When I was in Kathmandu, I prophesied that the people making the new constitution would ask for another extension. I was told this would be impossible - they were required to complete it on the date assigned after four years of extensions. None the less, I said wagging my finger, they will ask for another extension. They will do this because the people who set up the committees for making the constitution were not as clever as I. In the original contract, they'd find that their pay would keep getting reduced until they owed the government money after a few extensions. When people are faced with not getting paid much they will suddenly get it done.

In the "Indian Express" (May 25, 2012) the people working on Nepal's constitution asked for a three month extension.


Sadly, for the people of Nepal this will mean a lot more strikes. I also predict a 20% chance of a civil war. This percentage may rise if the people start other things which will provide markers they are building up to it. As to what this will do to Nepal's tourism, the phrase 'no lube' comes to mind.


I wish to god I was smarter and could retain more but these are the languages I can still remember two words or more in. Note the only one (aside from some English) I can have a bit of a conversation in is German. If I could speak all of these fluently, I'd be a happy camper. And I'd have 'badass' printed on all of my t-shirts.

Bosnian/Croatian/Serbian (all the same language but with different names)

The truly sad thing is that there may be others I forgot I can speak. When I get into the country (or speak with it's people) some of it percolates back up. But actually learning a language is rough. A bit too rough for me but with the useful languages (ie spoken in three or more countries) I do try to put a bit more effort into it. I decided to make a list more for myself to look back on.


Happy Valley tea, 100g 225 INR on up to five times that price, depending on which 'flush' and so on.

Vegetable au gratin (yum), 175 INR
Plain rice, 48 INR
Soda, 18 INR

Shared taxi off the Mountain of Doom (Darjeeling, Land of Thunder, sits atop it), 2000 INR. Wowza.

Lunch for three at a decent air conditioned restaurant in the train station including sodas, 460 INR.

Tuk tuk charge for about half an hour of riding, 180 INR.

Friday, May 18, 2012



While I was in Dharan, I met up with a bright young man named Ashok who I spoke of in the previous blog entry. He warned me to be careful of which man I chose for the rickshaw. If the man looks slick and has earrings and such, he is to be avoided as he may try to rob me en-route.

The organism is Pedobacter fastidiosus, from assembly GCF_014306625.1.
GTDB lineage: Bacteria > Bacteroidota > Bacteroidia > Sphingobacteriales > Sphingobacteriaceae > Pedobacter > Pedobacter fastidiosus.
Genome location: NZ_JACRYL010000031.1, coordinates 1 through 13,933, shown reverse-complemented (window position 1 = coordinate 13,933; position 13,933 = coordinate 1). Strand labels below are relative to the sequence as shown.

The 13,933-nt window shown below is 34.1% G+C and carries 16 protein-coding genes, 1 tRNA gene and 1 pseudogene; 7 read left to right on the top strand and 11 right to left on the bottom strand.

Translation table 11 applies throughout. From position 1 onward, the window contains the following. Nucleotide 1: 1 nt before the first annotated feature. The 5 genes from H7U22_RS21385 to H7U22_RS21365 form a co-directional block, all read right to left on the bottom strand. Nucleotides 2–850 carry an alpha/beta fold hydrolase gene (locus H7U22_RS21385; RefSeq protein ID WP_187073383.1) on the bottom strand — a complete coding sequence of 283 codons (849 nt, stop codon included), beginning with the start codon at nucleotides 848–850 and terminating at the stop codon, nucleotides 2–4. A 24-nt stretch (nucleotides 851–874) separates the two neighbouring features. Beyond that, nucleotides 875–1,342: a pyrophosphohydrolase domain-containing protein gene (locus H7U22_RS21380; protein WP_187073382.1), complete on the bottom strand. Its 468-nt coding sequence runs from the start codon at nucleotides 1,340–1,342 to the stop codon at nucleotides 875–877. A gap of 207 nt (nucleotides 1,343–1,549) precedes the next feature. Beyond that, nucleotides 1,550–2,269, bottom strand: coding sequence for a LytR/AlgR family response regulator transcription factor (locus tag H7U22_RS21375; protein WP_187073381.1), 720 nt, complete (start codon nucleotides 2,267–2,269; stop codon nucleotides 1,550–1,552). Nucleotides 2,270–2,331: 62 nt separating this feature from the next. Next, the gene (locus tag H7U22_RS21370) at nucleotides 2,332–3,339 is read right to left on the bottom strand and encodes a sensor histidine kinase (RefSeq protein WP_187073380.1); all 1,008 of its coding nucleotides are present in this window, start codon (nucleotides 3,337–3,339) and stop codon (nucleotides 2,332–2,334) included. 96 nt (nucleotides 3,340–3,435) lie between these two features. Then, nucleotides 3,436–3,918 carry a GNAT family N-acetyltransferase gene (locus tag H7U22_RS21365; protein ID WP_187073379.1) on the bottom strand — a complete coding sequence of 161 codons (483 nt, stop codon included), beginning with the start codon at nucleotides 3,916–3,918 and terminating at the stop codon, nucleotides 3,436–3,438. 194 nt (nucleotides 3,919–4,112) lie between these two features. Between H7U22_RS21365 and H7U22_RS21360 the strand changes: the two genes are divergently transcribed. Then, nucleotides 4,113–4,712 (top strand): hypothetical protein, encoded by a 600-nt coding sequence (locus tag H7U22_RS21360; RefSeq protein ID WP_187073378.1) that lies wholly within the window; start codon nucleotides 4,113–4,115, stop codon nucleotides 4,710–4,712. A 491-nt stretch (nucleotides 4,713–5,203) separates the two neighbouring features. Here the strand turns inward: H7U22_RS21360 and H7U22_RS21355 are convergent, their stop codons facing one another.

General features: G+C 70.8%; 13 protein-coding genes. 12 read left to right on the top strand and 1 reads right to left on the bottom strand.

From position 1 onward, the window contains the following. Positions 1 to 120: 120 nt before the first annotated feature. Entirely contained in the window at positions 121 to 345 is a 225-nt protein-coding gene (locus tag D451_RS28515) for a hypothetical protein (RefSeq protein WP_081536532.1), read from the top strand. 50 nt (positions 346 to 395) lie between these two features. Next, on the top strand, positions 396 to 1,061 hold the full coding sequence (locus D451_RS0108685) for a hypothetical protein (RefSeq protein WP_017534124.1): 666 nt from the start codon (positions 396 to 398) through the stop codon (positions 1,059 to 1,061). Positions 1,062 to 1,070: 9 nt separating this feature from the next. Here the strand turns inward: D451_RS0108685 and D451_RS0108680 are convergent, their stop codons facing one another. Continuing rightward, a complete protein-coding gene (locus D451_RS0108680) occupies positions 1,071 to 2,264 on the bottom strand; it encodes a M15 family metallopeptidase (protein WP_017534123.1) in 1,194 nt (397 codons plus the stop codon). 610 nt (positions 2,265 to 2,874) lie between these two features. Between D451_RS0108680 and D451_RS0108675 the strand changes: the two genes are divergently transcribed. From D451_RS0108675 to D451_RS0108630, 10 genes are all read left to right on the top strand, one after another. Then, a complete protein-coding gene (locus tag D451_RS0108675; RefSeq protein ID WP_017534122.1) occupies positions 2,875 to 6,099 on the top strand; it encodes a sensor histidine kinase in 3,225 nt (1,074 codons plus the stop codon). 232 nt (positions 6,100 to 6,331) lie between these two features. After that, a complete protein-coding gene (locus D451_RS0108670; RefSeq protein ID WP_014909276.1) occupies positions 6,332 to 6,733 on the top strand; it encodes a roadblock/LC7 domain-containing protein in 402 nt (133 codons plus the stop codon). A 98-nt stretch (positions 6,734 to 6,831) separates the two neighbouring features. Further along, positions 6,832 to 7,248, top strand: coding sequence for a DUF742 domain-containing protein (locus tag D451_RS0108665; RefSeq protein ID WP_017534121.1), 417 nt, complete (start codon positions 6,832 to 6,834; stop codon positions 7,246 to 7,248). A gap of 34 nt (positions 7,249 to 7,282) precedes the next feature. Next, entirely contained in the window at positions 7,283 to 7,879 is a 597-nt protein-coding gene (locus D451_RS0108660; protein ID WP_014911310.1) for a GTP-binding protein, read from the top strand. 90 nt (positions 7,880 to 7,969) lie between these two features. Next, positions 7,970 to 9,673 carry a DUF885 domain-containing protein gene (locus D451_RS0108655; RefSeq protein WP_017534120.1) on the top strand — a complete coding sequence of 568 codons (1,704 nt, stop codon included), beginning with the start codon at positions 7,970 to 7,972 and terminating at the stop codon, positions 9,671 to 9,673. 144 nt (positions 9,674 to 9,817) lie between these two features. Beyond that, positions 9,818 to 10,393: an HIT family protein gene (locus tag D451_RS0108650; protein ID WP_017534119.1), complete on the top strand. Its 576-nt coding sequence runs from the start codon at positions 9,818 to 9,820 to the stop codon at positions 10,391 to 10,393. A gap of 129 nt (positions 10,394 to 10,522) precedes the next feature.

Damned if it didn't happen.

I had flagged down some rickshaw driver and another slicker younger man tried to muscle in on it. The old guy looked pretty whipped by life and just kept his head down hoping to be able to eventually feed himself. I was starting to wonder if yelling 'Look, just fuck off' to the young guy was needed when the creepy guy who did my laundry at the guest house popped up. Damned if he didn't make good. He got rid of the young guy. I rode with the old guy without incident. Pretty happy about that.

It was a long, twisted road I took traveling from Kathmandu, Nepal to Darjeeling, India. I don't recommend making that trip.

On the way to the border, I had to take a rickshaw from Dharan. Normally, that would be a quick and easy taxi ride. Since there was a strike, nobody wanted to risk having their taxi set on fire for violating the strike.

I met up with a Christian. There is nothing that is more of a menace than a convert. He wanted to take me home to pray with him, his wife and child they were working on brainwashing. I turned it down. "Have you heard of Jesus?" No, I've managed to live all of my life in America without once coming across that name. What the hell is up with these religious Zealots?

After a lengthy series of rickshaws and microbuses I made it to within four kilometers (an easy rickshaw ride) of the border to India.

For those curious, my route was Bivatnejar to Jogbani to NJP to Siliguri to Darjeeling. Yes, you can bitch about how they're spelled but the towns are often spelled differently depending on which map you look at and so on.